Fire officials near Wenatchee — where a wildfire has burned 30 homes — fear Fourth of July fireworks will spark other blazes in dry conditions.
WENATCHEE — The temperature on Tuesday afternoon reached 98 degrees, although the AccuWeather “RealFeel” had it pegged at 101.
In any case, Todd Light, 47, firefighter, is drinking another Gatorade. Orange flavor this time.
“I’ll probably drink 15 bottles of water, eight to 10 bottles of Gatorade,” he says.
Light is wearing a Nomex flame-resistant shirt and pants, offering fire protection. Says Light, “But it’s horrible, it’s hot.”
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The sun was beating down on the Broadview subdivision, where two dozen homes had burned to the ground Sunday as the Sleepy Hollow fire roared to life and scorched nearly 4,950 acres on the outskirts of town.
On Tuesday, crews were mopping up and looking for small pockets of fire.
Light is captain of the Duvall Fire Department. He’s also part of the state’s bureaucratically named interagency Incident Management Team 2.
Truth be told, Light acknowledges, he likes the action. “You gotta be a little of an adrenaline junkie,” he says.
The danger has lessened considerably, say fire officials. Tuesday morning, some 4,000 homes were at Level 2, “be ready” to evacuate. By Tuesday night, they were at Level 1, be “alert.” Officials also raised the containment level from 10 percent to 47 percent, which is where it stayed through Wednesday morning.
Chelan County Assessor Deana Walter on Tuesday morning said her office counted 30 homes burned in the areas of Broadview, Valley Vue, Horse Lake and North Road, The Wenatchee World reported. Many more were damaged by fire, but a total wasn’t yet available, she said.
Fire officials also said four businesses were damaged or destroyed.
Authorities said they still don’t know what caused the Sleepy Hollow fire.
Fire officials are dreading the Fourth of July holiday weekend. Fireworks are legal in Wenatchee, which leaves one of the region’s top firefighters concerned.
“The concern right now is any kind of ignition in these conditions,” said Chelan County Fire District 1 Chief Mike Burnett. “The city of Wenatchee tried to take action to ban fireworks and the City Council decided not to do that.”
County officials on Tuesday night prohibited fireworks and open burning in all unincorporated areas, as well as operating a motor vehicle offroad. Violation would be a misdemeanor.
Burnett, speaking during a news conference Tuesday morning, said crews are “poised for the next one coming, because we know it’s going to happen.”
This week, unincorporated Douglas County imposed an emergency ban on all fireworks; the ban does not include the city of East Wenatchee.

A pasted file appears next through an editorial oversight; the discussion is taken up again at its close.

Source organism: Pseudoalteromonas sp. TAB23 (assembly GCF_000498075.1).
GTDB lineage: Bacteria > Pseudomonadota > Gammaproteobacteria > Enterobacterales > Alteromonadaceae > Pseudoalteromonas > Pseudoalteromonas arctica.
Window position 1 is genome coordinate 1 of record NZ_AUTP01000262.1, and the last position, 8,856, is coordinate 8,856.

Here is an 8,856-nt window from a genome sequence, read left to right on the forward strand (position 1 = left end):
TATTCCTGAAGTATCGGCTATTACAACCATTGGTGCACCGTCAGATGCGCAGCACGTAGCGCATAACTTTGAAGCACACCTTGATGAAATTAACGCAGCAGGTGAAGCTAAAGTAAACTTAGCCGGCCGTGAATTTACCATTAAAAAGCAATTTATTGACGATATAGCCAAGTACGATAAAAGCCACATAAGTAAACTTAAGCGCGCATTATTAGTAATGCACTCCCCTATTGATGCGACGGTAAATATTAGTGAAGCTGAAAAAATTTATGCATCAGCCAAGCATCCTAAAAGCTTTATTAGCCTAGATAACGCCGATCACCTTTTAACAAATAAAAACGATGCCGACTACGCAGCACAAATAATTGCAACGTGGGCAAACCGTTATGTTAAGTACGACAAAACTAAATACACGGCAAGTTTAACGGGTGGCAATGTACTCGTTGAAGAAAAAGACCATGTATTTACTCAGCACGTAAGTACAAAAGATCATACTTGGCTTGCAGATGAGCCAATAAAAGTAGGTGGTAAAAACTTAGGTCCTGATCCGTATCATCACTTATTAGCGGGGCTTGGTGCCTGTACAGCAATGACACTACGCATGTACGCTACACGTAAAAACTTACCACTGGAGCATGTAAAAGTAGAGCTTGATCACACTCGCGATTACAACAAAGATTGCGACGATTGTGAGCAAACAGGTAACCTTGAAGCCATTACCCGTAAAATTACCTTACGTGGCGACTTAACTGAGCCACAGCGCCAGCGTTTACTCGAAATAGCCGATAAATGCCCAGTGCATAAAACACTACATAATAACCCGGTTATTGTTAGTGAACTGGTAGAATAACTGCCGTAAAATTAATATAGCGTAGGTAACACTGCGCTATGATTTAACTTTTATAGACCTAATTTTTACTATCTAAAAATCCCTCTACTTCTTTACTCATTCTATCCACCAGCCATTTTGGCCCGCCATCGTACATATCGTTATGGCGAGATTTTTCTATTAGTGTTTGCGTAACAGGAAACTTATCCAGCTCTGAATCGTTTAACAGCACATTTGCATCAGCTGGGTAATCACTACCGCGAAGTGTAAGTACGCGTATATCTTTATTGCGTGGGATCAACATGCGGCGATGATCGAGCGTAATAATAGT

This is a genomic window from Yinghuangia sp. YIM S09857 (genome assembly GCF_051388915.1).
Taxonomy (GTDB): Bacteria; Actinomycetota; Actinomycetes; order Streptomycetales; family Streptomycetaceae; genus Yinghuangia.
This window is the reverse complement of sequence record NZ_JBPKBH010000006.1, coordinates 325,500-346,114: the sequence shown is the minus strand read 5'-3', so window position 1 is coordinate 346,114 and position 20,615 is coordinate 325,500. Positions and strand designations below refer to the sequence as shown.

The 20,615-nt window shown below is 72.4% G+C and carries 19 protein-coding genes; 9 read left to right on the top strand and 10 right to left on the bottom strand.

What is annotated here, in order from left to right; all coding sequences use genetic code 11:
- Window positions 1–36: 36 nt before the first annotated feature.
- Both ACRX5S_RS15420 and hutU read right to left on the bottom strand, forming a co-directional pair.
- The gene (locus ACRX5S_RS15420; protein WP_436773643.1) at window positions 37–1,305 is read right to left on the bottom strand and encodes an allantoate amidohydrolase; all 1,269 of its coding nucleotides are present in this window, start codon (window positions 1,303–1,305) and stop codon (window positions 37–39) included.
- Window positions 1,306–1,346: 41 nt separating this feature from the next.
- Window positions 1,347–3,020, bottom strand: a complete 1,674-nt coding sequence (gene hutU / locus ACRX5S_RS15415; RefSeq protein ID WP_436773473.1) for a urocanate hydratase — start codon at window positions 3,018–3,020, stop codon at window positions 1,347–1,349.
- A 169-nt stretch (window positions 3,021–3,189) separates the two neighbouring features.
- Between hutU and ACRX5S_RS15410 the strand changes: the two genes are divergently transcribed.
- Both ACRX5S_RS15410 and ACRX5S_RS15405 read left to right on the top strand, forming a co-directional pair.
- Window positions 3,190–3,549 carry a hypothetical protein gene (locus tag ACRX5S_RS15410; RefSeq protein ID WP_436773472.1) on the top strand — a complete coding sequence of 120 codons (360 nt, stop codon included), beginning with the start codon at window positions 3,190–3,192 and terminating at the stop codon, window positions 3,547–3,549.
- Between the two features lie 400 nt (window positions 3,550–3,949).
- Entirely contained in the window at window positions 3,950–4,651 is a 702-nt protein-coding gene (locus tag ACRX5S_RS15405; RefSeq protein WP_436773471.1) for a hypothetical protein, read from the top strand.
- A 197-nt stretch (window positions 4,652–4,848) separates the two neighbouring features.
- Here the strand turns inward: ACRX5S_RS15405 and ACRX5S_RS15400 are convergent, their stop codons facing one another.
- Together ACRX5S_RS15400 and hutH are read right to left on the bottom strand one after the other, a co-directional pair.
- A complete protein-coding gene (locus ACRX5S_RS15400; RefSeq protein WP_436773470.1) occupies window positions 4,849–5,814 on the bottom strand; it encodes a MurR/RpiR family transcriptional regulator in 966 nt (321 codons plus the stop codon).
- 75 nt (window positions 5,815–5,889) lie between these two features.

The fire struck suddenly and moved fast through dry grasses and brush, driven by evening winds and high temperatures that are creating similar tinderbox conditions throughout the state, particularly on the parched east side of the Cascade Mountains, which is struggling with drought.
Light was at home when the call came in at around 9 p.m. Sunday. He lives in Monroe, and soon was driving his Dodge pickup across Stevens Pass.
He got to the fire headquarters here at around midnight and was told to be ready to work the next morning. There would eventually be 247 firefighting personnel assigned to the Sleepy Hollow fire.
No motels for these guys.
Light brought his own sleeping bag and his own MREs (Meal, Ready-to-Eat, a military staple), enough food to last 24 hours. He opted for a sandwich at a local grocery.
He was told to crash at Eastmont Junior High School in East Wenatchee. He could have slept in the air-conditioned gym.
No thanks, Light decided. “Not with 50 dudes wandering in and out. It was a beautiful, nice evening.” He slept outside.
The fire-management teams have worked their assignments out to a fine detail — at least, as much detail as you can have with fires that switch in a second’s notice with the wind.
Light was briefed and then assigned to help direct firefighting in Wenatchee proper, where embers carried by wind had set fire in the warehouse district, including a recycling plant. Crews are still dealing with the smoldering buildings and hazardous chemicals stored there.
On Monday, Light put in 19 hours. The incident teams have mandated rest periods. After 8½ hours off, and a shower, he was back at work.
On Tuesday, he was at the affluent Broadview subdivision, where embers were still burning.
Light has been fighting fires all his adult life, beginning at age 17 as a volunteer with the Duvall Fire Department. He never left.
Light was there as homeowners returned to their burned-down homes.
“You know, there’s not much we can do. All you can say is, ‘Do you need anything?’ ” he says. “They thank us.”